One reason, I think, is the National Enquirer effect. By that I mean a kind of guilt by association. Since they are controversial, and controversy attracts attention, accounts of near death experience, or reincarnation memories, or other parapsychological phenomena pop up now and again in National Enquirer-like sources, and we may think, Huh, parapsychology must lack credibility since the National Enquirer lacks credibility, is sheer sensationalism and entertainment and fluff. Nothing to it. However, to this I would say that it’s simply unfair to take the worst expression of something and treat it as if it were representative of the best. It’s unfair to read an article or see a special on TV that is so gullible and poorly thought out that you can drive a truck through it—and then think that you have, by this, successfully debunked all the quality research on the related phenomenon that’s out there—like Ian Stevenson’s research, or the Lancet NDE study from 2001.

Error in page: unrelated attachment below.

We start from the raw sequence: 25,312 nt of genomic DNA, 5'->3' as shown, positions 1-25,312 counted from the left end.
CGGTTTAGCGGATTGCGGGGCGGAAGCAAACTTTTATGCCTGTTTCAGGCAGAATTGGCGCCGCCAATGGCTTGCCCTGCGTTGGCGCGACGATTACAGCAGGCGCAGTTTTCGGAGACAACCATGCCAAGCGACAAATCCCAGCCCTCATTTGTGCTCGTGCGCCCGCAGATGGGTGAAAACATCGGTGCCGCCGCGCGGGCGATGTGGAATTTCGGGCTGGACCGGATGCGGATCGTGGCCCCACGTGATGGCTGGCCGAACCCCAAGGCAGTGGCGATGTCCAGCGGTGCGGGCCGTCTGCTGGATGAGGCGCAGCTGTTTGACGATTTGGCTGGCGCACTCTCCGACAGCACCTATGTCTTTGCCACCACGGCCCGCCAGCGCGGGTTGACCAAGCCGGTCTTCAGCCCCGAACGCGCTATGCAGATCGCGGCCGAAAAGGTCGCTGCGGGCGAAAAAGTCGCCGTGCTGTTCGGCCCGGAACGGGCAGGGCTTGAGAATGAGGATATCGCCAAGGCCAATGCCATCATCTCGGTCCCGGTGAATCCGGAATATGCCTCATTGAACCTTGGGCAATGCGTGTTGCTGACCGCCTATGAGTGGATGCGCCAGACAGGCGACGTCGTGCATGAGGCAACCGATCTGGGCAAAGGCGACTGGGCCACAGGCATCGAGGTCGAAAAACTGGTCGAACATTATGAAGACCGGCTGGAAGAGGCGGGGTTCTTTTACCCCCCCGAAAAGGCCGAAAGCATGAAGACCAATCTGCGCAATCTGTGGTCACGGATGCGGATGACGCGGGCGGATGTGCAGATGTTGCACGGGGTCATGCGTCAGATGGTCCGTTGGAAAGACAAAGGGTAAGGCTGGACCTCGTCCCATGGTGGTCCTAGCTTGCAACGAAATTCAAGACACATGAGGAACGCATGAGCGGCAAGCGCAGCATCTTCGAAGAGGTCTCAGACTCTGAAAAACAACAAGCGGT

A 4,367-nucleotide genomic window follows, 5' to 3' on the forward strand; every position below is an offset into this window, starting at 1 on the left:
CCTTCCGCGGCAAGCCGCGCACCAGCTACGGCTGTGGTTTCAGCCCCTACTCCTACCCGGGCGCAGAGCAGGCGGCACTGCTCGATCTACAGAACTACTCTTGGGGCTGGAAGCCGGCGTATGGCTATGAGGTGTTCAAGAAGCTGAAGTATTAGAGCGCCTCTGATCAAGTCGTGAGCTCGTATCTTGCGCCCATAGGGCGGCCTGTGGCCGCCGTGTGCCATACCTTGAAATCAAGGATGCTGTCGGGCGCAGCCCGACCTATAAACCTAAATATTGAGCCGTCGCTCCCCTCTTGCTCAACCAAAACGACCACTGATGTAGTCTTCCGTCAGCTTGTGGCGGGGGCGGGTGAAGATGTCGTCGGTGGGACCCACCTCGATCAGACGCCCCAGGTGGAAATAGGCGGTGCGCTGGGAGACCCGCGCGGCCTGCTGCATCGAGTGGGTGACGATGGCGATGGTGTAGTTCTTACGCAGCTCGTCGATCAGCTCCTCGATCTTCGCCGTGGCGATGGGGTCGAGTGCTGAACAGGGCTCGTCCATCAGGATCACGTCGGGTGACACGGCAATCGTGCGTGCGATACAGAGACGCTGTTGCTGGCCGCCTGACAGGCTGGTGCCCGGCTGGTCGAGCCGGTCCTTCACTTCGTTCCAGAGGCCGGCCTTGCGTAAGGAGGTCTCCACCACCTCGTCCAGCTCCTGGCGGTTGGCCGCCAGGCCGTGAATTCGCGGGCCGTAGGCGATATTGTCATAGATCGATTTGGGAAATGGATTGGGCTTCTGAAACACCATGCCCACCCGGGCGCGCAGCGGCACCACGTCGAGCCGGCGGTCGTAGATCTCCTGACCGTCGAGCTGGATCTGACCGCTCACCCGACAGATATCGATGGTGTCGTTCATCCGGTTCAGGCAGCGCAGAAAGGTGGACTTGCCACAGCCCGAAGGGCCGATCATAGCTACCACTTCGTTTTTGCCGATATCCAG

It’s unfair—but nevertheless, we can fall for it. We can succumb to the National Enquirer effect. And then there is this reason for objecting to parapsychological evidence for life after death: the shadow of fraud. It’s happened. During spiritualism’s heyday in the 19th century, there was widespread fraud, especially as the movement was taken over by showmanship and riches were to be had. As for the 20th century, there have been a few documented cases of evidence tampering in lab-based parapsychological experiments. Fraud has happened; and the shadow this throws can tend to spoil even evidence and experimental results that, in truth, are perfectly valid. To this, I would say four things: First, evidence tampering is something that researchers in all scientific fields have been tempted to do, or have done, for purposes of getting tenure, or preserving prestige, or other causes. It’s a problem every field deals with. Second point: some of the people who are most zealous about uncovering fraud are parapsychologists themselves. When they find it, they let everybody know. Transparency. They understand, more than anyone else, that the phenomena they study are extraordinary—and extraordinary claims require extraordinary evidence that, to be taken seriously, must be as immune as possible to the charge of fraud. This, in fact, leads to my third point: because of the intense scrutiny it has labored under in the 20th century, parapsychological research has developed methodology and controls that are perhaps far better than you see in other branches of science. Given the level of criticism, parapsychology has had to run as tight a ship as possible, for it even to survive. Finally, there is this, my fourth point: whereas it is admittedly true that even the best cases for survival are not fraud-proof—since one can always conjure up ways in which the case might be tainted—still, there is the silent inexorable witness of evidence that continues to pop up in widely differing contexts, over time, examined by many different researchers. The silent inexorable witness that makes the probability of fraud remote, and in fact turns the suspicion back on the skeptic, and can lead one to wonder what it is that causes some skeptics to disbelieve no matter what; or to insist on standards of evidence, that, if adopted, would render any empirical science impossible; or simply to be more interested in ridiculing and name-calling than rational dialogue.